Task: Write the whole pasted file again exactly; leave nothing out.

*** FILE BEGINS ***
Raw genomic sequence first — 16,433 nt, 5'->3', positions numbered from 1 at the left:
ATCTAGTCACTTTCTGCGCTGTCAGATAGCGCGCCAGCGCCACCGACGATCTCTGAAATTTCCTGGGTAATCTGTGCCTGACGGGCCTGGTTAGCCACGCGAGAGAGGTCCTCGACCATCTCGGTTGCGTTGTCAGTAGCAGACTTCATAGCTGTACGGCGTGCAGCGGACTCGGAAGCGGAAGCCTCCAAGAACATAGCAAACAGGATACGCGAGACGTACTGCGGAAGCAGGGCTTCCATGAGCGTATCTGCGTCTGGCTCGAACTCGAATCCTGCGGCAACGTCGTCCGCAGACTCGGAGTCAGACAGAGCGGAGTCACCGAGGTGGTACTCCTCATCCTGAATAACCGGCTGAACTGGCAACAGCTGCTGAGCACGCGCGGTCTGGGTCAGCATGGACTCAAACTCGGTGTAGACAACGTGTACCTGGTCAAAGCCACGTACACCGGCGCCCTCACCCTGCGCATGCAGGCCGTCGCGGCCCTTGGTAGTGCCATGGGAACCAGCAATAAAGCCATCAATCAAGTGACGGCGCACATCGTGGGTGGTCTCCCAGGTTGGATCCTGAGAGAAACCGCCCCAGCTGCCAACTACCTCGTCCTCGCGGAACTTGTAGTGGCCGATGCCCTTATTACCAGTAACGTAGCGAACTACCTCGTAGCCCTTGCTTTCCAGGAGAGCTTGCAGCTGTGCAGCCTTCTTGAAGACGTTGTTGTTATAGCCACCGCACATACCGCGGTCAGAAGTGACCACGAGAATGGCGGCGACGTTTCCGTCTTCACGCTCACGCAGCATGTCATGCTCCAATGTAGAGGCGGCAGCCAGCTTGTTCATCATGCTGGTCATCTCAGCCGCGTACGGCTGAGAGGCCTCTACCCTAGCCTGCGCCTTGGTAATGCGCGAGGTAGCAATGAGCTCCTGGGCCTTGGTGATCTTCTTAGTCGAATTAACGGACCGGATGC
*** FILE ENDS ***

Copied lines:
Raw genomic sequence first — 16,433 nt, 5'->3', positions numbered from 1 at the left:
ATCTAGTCACTTTCTGCGCTGTCAGATAGCGCGCCAGCGCCACCGACGATCTCTGAAATTTCCTGGGTAATCTGTGCCTGACGGGCCTGGTTAGCCACGCGAGAGAGGTCCTCGACCATCTCGGTTGCGTTGTCAGTAGCAGACTTCATAGCTGTACGGCGTGCAGCGGACTCGGAAGCGGAAGCCTCCAAGAACATAGCAAACAGGATACGCGAGACGTACTGCGGAAGCAGGGCTTCCATGAGCGTATCTGCGTCTGGCTCGAACTCGAATCCTGCGGCAACGTCGTCCGCAGACTCGGAGTCAGACAGAGCGGAGTCACCGAGGTGGTACTCCTCATCCTGAATAACCGGCTGAACTGGCAACAGCTGCTGAGCACGCGCGGTCTGGGTCAGCATGGACTCAAACTCGGTGTAGACAACGTGTACCTGGTCAAAGCCACGTACACCGGCGCCCTCACCCTGCGCATGCAGGCCGTCGCGGCCCTTGGTAGTGCCATGGGAACCAGCAATAAAGCCATCAATCAAGTGACGGCGCACATCGTGGGTGGTCTCCCAGGTTGGATCCTGAGAGAAACCGCCCCAGCTGCCAACTACCTCGTCCTCGCGGAACTTGTAGTGGCCGATGCCCTTATTACCAGTAACGTAGCGAACTACCTCGTAGCCCTTGCTTTCCAGGAGAGCTTGCAGCTGTGCAGCCTTCTTGAAGACGTTGTTGTTATAGCCACCGCACATACCGCGGTCAGAAGTGACCACGAGAATGGCGGCGACGTTTCCGTCTTCACGCTCACGCAGCATGTCATGCTCCAATGTAGAGGCGGCAGCCAGCTTGTTCATCATGCTGGTCATCTCAGCCGCGTACGGCTGAGAGGCCTCTACCCTAGCCTGCGCCTTGGTAATGCGCGAGGTAGCAATGAGCTCCTGGGCCTTGGTGATCTTCTTAGTCGAATTAACGGACCGGATGC